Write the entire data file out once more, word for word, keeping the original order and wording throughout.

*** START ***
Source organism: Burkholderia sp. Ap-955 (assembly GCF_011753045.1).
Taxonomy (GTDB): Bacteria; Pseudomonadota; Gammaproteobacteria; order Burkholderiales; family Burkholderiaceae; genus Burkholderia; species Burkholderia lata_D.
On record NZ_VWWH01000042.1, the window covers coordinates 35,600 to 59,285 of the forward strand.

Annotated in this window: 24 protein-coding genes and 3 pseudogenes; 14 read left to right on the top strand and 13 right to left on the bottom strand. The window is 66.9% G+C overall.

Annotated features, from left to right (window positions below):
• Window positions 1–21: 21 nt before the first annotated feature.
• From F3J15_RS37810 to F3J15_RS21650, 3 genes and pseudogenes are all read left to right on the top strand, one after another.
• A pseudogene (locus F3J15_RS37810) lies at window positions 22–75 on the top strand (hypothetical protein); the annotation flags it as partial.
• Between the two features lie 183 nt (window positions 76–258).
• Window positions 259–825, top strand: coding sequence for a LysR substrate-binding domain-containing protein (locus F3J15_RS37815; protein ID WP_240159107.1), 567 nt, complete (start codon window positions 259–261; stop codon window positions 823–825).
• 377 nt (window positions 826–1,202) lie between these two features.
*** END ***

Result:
Source organism: Burkholderia sp. Ap-955 (assembly GCF_011753045.1).
Taxonomy (GTDB): Bacteria; Pseudomonadota; Gammaproteobacteria; order Burkholderiales; family Burkholderiaceae; genus Burkholderia; species Burkholderia lata_D.
On record NZ_VWWH01000042.1, the window covers coordinates 35,600 to 59,285 of the forward strand.

Annotated in this window: 24 protein-coding genes and 3 pseudogenes; 14 read left to right on the top strand and 13 right to left on the bottom strand. The window is 66.9% G+C overall.

Annotated features, from left to right (window positions below):
• Window positions 1–21: 21 nt before the first annotated feature.
• From F3J15_RS37810 to F3J15_RS21650, 3 genes and pseudogenes are all read left to right on the top strand, one after another.
• A pseudogene (locus F3J15_RS37810) lies at window positions 22–75 on the top strand (hypothetical protein); the annotation flags it as partial.
• Between the two features lie 183 nt (window positions 76–258).
• Window positions 259–825, top strand: coding sequence for a LysR substrate-binding domain-containing protein (locus F3J15_RS37815; protein ID WP_240159107.1), 567 nt, complete (start codon window positions 259–261; stop codon window positions 823–825).
• 377 nt (window positions 826–1,202) lie between these two features.